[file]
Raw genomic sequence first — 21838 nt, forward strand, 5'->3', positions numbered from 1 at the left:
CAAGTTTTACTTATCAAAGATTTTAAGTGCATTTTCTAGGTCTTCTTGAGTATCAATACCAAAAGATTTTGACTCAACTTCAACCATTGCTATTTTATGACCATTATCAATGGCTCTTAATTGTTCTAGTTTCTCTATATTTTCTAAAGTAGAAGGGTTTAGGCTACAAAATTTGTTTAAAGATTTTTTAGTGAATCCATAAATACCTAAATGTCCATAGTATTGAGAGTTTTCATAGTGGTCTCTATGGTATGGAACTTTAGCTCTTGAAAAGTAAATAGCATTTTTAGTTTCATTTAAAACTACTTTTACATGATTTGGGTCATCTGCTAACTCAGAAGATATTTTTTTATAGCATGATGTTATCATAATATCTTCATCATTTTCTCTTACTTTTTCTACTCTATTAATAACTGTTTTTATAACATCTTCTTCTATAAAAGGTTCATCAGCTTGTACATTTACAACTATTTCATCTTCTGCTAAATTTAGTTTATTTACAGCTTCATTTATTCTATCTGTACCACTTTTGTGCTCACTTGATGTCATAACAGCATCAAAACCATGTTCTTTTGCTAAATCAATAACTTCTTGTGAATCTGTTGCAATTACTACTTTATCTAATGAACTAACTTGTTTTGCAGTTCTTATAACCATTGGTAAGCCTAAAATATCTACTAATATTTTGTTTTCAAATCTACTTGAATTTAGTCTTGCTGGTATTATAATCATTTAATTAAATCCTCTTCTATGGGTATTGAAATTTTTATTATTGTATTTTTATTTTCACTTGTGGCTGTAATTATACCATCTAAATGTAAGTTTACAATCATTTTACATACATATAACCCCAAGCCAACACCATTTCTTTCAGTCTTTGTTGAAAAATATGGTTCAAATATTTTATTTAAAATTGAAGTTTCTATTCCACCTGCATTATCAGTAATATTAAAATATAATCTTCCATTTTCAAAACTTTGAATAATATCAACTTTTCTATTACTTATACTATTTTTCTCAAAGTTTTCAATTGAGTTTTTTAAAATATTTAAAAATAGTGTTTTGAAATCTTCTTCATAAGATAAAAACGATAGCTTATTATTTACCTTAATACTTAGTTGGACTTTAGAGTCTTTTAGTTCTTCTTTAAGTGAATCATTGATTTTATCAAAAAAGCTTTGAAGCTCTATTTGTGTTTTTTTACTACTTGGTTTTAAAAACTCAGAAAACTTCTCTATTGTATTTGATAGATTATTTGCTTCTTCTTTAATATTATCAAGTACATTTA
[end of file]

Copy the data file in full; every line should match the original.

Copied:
Raw genomic sequence first — 21838 nt, forward strand, 5'->3', positions numbered from 1 at the left:
CAAGTTTTACTTATCAAAGATTTTAAGTGCATTTTCTAGGTCTTCTTGAGTATCAATACCAAAAGATTTTGACTCAACTTCAACCATTGCTATTTTATGACCATTATCAATGGCTCTTAATTGTTCTAGTTTCTCTATATTTTCTAAAGTAGAAGGGTTTAGGCTACAAAATTTGTTTAAAGATTTTTTAGTGAATCCATAAATACCTAAATGTCCATAGTATTGAGAGTTTTCATAGTGGTCTCTATGGTATGGAACTTTAGCTCTTGAAAAGTAAATAGCATTTTTAGTTTCATTTAAAACTACTTTTACATGATTTGGGTCATCTGCTAACTCAGAAGATATTTTTTTATAGCATGATGTTATCATAATATCTTCATCATTTTCTCTTACTTTTTCTACTCTATTAATAACTGTTTTTATAACATCTTCTTCTATAAAAGGTTCATCAGCTTGTACATTTACAACTATTTCATCTTCTGCTAAATTTAGTTTATTTACAGCTTCATTTATTCTATCTGTACCACTTTTGTGCTCACTTGATGTCATAACAGCATCAAAACCATGTTCTTTTGCTAAATCAATAACTTCTTGTGAATCTGTTGCAATTACTACTTTATCTAATGAACTAACTTGTTTTGCAGTTCTTATAACCATTGGTAAGCCTAAAATATCTACTAATATTTTGTTTTCAAATCTACTTGAATTTAGTCTTGCTGGTATTATAATCATTTAATTAAATCCTCTTCTATGGGTATTGAAATTTTTATTATTGTATTTTTATTTTCACTTGTGGCTGTAATTATACCATCTAAATGTAAGTTTACAATCATTTTACATACATATAACCCCAAGCCAACACCATTTCTTTCAGTCTTTGTTGAAAAATATGGTTCAAATATTTTATTTAAAATTGAAGTTTCTATTCCACCTGCATTATCAGTAATATTAAAATATAATCTTCCATTTTCAAAACTTTGAATAATATCAACTTTTCTATTACTTATACTATTTTTCTCAAAGTTTTCAATTGAGTTTTTTAAAATATTTAAAAATAGTGTTTTGAAATCTTCTTCATAAGATAAAAACGATAGCTTATTATTTACCTTAATACTTAGTTGGACTTTAGAGTCTTTTAGTTCTTCTTTAAGTGAATCATTGATTTTATCAAAAAAGCTTTGAAGCTCTATTTGTGTTTTTTTACTACTTGGTTTTAAAAACTCAGAAAACTTCTCTATTGTATTTGATAGATTATTTGCTTCTTCTTTAATATTATCAAGTACATTTA